Needless to say, while you're hearing the wind gathering speed as it roars down the mountain and through the trees, you don't sleep very well at all.  Here's a story about some other campers in a different location in the same mountains on the same night!

Oh, speaking of breakfast . . .

Each prepared their own breakfast in their own pan/plate.  You got your own ingredients:  eggs, cheese, etc.  Then cooked.  At least one of our campers had never cooked before so he figured it out quickly with coaching and by observation. 

After breakfast, another hike was in order.  Can you tell that the wind brought cooler temperatures?

We walked from the campground along the trails to the Santa Rita Lodge to visit their bird feeders.  They have many interesting visitors. 

I took these photos while the others were in the gift shop getting hot drinks.

Then it was a hike back to camp and lunch!!

Oh, are you detecting a trend here?  One camper described our camping trip:  You get to camp, set up the tent, eat, then hike, stop and eat, then hike back to camp, then you cook!"

Sounds just about right to me . . .

I hope you get your own outdoor adventures soon. 

Wednesday, May 5, 2010

More Soap Making Information! Terms and How-To

Anne Marie at Soap Queen has another video about making cold process soaps.  It discusses terms (just what is "trace?") and other basics.  She's holding back on the recipe, though, because she wants you to focus on the basics before you get caught up in the specific ingredients.  Here is the video!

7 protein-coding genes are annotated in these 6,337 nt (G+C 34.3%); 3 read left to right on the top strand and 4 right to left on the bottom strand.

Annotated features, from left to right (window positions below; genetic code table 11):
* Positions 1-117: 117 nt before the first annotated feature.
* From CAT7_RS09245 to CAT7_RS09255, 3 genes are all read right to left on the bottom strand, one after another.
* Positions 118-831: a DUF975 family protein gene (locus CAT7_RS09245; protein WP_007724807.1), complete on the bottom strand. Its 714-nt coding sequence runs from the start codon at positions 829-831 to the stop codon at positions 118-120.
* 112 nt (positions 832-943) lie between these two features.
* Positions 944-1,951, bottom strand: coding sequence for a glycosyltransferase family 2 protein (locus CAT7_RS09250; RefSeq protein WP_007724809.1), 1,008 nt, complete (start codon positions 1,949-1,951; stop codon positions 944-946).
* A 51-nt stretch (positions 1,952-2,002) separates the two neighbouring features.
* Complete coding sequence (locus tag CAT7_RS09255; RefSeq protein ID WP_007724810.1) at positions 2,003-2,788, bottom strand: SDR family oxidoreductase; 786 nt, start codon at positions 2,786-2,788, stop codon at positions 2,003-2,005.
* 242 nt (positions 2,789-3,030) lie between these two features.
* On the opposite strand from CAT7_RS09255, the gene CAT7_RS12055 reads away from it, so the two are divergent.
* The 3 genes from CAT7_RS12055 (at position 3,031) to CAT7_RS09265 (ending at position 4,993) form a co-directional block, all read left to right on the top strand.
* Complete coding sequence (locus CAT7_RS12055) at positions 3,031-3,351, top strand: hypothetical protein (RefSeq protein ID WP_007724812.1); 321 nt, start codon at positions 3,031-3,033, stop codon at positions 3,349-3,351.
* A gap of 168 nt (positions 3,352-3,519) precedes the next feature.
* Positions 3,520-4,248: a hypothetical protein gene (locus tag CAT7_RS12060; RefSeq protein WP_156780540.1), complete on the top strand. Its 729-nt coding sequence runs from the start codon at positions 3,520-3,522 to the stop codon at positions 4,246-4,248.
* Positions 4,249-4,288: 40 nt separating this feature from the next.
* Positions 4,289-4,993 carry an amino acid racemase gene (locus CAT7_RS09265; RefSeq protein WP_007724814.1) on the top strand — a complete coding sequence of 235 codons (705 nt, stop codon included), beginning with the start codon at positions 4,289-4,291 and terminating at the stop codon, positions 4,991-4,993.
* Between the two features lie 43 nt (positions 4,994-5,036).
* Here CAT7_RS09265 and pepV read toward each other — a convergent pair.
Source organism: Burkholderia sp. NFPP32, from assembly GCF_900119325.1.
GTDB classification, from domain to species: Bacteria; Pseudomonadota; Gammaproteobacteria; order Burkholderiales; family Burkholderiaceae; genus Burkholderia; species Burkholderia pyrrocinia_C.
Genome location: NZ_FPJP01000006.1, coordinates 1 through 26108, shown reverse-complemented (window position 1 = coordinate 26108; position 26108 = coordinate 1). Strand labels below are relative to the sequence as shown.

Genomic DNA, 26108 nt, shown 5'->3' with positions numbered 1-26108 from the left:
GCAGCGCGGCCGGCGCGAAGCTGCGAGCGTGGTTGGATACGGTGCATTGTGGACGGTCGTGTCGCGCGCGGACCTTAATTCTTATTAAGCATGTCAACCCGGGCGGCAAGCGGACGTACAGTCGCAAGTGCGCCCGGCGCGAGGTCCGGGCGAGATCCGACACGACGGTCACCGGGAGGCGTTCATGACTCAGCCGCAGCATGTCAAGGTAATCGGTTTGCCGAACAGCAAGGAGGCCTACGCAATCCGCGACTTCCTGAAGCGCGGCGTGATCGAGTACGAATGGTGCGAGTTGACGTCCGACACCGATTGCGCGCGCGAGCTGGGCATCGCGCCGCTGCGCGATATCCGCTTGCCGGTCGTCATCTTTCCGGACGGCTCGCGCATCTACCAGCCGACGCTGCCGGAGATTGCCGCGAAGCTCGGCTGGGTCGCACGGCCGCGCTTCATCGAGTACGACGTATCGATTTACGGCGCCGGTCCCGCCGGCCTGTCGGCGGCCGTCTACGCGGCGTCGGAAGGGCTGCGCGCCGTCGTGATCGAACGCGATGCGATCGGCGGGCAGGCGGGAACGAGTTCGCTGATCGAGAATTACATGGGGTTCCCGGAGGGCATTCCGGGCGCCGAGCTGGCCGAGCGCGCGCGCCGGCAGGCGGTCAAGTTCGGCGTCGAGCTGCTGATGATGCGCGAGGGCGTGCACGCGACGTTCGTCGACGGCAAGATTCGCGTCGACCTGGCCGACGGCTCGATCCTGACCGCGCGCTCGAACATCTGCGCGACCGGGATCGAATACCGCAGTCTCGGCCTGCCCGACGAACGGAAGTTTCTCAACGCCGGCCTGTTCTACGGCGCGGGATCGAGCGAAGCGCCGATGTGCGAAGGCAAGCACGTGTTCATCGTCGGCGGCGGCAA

How to Make Cold Process Soap: Basic Terms, Episode 2 from Soap Queen on Vimeo.

Isn't this great?!  If this doesn't seem like all that much fun to you, or too much work, or you just have too much other stuff going on (gee, is life too hectic?) to do this, visit The Yard Woman online or in Tubac, Arizona to get my soaps.  You can also find my soaps at

"Against the assault of laughter, nothing can stand."
Mark Twain

Monday, May 3, 2010

Camping in Arizona's Madera Canyon

We love to camp and hike.  We love the outdoors.  We especially love it when we can get into some higher country and enjoy the trees and the smells and the sounds. 

A little over a month ago, we went hiking with our friends and some of the members of their 4H group.  The group decided to camp close to home at the Bog Springs Campground in nearby Madera Canyon.  It's a beautiful place in one of Arizona's "sky island" mountain ranges--the Santa Rita Mountains. 

Of course, when you arrive at camp, the first order of business is to set up housing.  Our little backpacking tent is this orange and blue one.  The bigger tent for the 4H leaders and the kids is the one that's going up in the distance in the picture below.  Are we smart, or what?

Below, everyone helps get the big tent set up!

Then you know the next order of business is food!